Ever do a Google search for local businesses, and notice the three pack Google Map at the top of the page?
Most of the time, you’ll see the three results. On desktop, each Google Maps result has a link to their website, and a link to directions.
On mobile, there’s simply a link to call, and the title is a link to their Google My Business profile.
But every so often, you’ll see a business in the map, and there’s no link to their website, because they don’t have a website!
Where does Google get their information? And why does Google include these results in the three-pack map?
Google is Curating Information
Google is trying to organize and curate all the information that exists, including about local businesses. To do this, Google gathers information about companies from many different sources: city records, articles of incorporation, social media profiles, leasing information, Chamber sites, industry guides, and “internet yellow pages” that list about your business. These are all places that provide information about your local business, even if you don’t have a website.
Your business is what’s known as an entity in Google’s Knowledge Graph. Think of entities as anything that could potentially be a Wikipedia article: businesses, places, people, institutions, ideas, and things. Google’s entity-based Knowledge Graph gathers information about these things, and seeks to understand how they are interrelated to one another.
When you do a Google search for a thing, a person, or a business, if it exists as an entity in Google, a summary of that entity appears on the right-hand side of the desktop screen. This is what’s known as the “Knowledge Graph” or “Entity Graph” for that person, place, or thing. Open up Google, and search for your own business and address, and you see the Knowledge Graph for your business.
The Search Engine as an Information Hub
Because Google is trying to be the best destination for people looking for information, they try to match searcher intent with search results. That means what appears on the first page of search results (minus paid ads) is what Google thinks you most want to find for a given search query.
If you do a Google search for “[your city] HVAC company”, you’ll more than likely see the three closest results to your current location in the 3-pack map, even if one of those businesses doesn’t have a website.
Naturally, the three pack map is the only place a business without a website will appear. If you don’t have a website, there’s nothing to click in the list of organic search results. This leads to the most compelling argument for having a website for local SEO.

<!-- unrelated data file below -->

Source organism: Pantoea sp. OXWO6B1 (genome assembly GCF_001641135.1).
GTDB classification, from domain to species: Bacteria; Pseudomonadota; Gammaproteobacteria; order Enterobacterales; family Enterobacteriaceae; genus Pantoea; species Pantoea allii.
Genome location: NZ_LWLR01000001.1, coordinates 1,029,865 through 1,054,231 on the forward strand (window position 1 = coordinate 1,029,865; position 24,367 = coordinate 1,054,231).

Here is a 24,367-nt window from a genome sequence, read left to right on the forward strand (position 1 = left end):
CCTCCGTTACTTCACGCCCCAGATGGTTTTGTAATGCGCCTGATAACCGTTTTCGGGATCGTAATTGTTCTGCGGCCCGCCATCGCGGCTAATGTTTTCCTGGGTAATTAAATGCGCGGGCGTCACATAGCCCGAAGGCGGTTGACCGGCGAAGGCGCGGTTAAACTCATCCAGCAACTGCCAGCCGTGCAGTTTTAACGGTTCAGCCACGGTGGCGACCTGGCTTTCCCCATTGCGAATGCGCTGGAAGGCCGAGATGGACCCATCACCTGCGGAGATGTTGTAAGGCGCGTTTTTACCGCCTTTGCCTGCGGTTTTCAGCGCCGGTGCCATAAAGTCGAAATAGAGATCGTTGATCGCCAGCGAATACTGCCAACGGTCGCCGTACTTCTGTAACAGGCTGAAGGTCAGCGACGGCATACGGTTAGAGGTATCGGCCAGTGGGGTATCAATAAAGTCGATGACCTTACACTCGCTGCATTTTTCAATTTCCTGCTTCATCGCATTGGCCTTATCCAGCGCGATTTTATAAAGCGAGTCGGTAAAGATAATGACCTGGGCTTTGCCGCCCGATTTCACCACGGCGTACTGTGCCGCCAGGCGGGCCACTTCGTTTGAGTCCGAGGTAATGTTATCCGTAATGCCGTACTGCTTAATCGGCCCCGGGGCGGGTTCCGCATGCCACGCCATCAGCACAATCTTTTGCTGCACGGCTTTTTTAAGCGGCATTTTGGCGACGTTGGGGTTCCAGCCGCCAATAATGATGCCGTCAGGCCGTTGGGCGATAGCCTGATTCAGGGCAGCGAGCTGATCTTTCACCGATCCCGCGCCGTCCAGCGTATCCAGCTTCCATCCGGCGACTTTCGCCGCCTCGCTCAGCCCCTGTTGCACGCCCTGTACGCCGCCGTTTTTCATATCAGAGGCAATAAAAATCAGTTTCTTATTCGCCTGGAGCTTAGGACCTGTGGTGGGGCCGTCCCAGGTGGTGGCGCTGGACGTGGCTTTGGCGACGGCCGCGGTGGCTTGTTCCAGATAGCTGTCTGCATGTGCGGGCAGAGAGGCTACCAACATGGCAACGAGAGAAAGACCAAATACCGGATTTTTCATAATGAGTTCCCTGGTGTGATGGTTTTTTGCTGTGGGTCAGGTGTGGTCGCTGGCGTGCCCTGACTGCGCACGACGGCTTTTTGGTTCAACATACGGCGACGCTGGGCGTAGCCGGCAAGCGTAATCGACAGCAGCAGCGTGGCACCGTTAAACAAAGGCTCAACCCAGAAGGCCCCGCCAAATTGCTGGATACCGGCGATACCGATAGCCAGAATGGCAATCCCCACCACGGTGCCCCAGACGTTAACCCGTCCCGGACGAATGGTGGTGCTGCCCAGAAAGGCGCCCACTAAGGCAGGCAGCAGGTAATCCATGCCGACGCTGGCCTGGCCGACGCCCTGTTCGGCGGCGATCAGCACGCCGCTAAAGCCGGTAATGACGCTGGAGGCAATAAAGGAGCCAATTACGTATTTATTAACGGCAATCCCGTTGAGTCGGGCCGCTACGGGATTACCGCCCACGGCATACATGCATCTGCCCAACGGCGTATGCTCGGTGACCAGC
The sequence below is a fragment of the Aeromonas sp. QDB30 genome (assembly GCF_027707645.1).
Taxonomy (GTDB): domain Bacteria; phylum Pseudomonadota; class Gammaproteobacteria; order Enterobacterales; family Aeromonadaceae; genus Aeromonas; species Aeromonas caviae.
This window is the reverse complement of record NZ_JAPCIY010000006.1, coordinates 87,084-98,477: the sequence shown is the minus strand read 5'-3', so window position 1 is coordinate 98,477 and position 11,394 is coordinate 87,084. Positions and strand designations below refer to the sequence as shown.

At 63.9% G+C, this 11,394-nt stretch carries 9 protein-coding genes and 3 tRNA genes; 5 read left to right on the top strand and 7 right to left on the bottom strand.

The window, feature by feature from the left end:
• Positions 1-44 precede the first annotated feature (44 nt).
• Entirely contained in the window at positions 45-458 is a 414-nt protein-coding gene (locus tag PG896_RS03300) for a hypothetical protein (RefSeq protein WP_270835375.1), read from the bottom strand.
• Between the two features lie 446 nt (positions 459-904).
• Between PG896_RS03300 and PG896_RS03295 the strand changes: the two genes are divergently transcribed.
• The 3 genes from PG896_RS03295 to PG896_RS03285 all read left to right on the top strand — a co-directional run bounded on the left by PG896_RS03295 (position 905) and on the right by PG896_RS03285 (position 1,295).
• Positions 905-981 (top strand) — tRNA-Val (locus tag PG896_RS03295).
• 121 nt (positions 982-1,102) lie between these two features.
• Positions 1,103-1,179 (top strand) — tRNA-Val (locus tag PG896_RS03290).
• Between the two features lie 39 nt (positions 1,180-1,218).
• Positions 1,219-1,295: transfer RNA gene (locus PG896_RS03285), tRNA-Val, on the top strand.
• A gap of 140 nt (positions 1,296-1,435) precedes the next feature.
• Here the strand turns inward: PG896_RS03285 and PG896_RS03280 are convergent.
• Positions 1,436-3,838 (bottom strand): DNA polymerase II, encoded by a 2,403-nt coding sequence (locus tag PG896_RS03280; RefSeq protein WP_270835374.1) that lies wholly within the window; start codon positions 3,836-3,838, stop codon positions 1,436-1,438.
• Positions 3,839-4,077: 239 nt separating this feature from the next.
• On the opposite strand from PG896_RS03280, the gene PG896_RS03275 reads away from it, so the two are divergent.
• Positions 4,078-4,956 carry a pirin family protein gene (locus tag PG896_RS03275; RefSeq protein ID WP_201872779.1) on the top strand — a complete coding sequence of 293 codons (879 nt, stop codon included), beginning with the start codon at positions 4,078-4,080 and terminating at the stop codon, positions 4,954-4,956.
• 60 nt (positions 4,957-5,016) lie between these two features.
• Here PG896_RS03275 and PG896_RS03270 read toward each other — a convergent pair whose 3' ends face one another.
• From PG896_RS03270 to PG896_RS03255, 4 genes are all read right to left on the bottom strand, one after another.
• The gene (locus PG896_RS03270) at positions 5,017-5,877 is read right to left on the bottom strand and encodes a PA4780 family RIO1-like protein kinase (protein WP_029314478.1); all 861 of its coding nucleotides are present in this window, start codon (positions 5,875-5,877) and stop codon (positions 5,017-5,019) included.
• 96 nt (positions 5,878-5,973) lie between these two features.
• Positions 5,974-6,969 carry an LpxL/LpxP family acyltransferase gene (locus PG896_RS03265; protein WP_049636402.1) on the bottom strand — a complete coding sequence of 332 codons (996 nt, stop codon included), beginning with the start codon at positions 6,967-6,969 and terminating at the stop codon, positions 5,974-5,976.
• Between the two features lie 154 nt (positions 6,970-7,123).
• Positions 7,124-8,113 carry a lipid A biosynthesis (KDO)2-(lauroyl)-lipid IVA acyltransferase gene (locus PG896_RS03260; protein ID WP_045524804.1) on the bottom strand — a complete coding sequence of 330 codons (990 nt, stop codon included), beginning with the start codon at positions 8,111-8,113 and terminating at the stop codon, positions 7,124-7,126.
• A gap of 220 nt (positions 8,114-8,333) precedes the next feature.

You Still Need a Website For Local SEO
Remember how we said a few paragraphs ago that location was a huge factor in what shows up in the 3 pack map? That’s going to be true no matter what sort of service business you run.
The Google 3 pack tries to cluster similar types of businesses together, and gives heavy preference to whatever businesses are close to you. This means, if your customers are Googling from the suburbs, the chances are lower that the 3-pack will only show businesses from epicenter of Downtown.
The businesses that are close to you are more likely to show up in the 3 pack Google map.
Likewise, if you drive a half a mile down the road, and do another search, you might get entirely different results in the 3-pack map.
This is why you need a website: to give yourself a fighting chance to show up for searches in a large market. You really don’t want to leave it up to Google to put you in the 3-pack map. The odds are against you if you take this route.
That said, there are the rare businesses that do well without a website at all. ¯\_(ツ)_/¯ More power to them.
Wrapping it Up
Google and other search engines use many sources to create their local maps. Even if you don’t have a website, it’s possible to show up in the Google 3-pack map, though in most cases, that’s going to depend on how many similar businesses are near the individual searcher. How much the business matches the search, and the strength of the brand are the other factors that play a role in what shows up in the 3-pack map.